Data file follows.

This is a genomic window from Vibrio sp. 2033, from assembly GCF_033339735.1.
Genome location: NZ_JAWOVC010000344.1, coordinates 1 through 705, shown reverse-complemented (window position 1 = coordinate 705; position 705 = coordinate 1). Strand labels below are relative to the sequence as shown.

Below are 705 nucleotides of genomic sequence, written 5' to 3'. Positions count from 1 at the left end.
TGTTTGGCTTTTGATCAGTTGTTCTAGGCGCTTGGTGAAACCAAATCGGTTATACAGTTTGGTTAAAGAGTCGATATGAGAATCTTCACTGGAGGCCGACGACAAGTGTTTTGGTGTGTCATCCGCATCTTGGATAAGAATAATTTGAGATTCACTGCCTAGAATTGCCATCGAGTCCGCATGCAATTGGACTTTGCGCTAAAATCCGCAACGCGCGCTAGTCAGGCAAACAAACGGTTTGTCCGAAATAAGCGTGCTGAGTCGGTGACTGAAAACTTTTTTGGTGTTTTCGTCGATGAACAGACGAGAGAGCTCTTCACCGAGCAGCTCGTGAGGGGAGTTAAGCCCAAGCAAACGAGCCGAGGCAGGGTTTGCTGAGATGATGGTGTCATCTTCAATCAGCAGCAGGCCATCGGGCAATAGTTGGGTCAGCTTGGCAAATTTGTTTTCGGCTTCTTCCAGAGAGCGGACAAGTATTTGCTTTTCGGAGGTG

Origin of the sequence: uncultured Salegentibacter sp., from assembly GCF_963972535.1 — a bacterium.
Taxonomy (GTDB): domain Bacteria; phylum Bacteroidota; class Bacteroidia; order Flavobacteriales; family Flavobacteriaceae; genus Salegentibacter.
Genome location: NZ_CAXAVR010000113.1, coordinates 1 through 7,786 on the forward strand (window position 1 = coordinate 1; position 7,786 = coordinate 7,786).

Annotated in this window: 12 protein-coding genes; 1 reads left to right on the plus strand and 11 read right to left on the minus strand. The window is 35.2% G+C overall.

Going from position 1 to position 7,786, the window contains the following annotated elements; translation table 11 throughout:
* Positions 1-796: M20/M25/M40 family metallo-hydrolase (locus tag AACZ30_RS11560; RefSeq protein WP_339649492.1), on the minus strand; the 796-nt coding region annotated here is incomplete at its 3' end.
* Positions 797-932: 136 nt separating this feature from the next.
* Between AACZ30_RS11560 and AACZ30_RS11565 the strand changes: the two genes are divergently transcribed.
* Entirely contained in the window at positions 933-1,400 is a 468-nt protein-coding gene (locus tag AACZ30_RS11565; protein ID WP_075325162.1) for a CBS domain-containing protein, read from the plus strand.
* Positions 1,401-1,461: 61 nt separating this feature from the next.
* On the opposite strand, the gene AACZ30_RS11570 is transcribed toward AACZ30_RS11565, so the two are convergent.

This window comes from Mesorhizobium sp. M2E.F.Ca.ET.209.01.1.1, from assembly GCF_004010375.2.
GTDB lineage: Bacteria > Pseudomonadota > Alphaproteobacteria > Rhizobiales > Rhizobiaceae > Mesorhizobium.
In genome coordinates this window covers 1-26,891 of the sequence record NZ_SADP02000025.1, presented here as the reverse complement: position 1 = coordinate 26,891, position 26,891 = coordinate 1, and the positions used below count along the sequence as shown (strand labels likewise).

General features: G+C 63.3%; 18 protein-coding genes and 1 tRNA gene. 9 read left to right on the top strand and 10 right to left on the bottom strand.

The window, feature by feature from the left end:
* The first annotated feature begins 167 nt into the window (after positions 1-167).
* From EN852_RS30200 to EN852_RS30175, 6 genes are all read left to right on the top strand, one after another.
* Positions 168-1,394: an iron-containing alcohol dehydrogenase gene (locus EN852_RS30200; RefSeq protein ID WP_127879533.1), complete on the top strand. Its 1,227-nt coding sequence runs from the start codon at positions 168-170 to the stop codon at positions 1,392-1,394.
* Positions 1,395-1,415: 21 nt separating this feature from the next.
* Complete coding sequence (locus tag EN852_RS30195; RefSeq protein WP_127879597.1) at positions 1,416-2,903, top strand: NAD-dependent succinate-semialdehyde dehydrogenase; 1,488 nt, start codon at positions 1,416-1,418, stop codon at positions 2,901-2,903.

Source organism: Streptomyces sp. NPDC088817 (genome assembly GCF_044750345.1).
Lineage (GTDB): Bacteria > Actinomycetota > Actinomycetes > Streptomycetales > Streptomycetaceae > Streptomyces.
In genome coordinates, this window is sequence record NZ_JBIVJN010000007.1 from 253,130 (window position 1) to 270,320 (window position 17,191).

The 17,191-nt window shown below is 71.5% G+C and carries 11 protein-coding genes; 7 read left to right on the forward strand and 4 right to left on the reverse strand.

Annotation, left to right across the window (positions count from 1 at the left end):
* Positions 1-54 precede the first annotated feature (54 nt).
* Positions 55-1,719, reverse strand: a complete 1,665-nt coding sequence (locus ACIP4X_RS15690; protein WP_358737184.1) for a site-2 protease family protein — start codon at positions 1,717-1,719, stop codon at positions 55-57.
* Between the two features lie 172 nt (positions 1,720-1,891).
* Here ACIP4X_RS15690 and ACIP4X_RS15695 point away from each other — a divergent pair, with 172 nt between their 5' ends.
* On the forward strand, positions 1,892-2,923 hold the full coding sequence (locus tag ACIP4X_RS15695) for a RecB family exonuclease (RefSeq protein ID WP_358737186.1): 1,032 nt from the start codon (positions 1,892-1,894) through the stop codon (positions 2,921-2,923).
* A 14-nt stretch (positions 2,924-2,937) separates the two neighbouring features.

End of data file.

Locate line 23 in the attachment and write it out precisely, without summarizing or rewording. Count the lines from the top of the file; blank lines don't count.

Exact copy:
* Positions 168-1,394: an iron-containing alcohol dehydrogenase gene (locus EN852_RS30200; RefSeq protein ID WP_127879533.1), complete on the top strand. Its 1,227-nt coding sequence runs from the start codon at positions 168-170 to the stop codon at positions 1,392-1,394.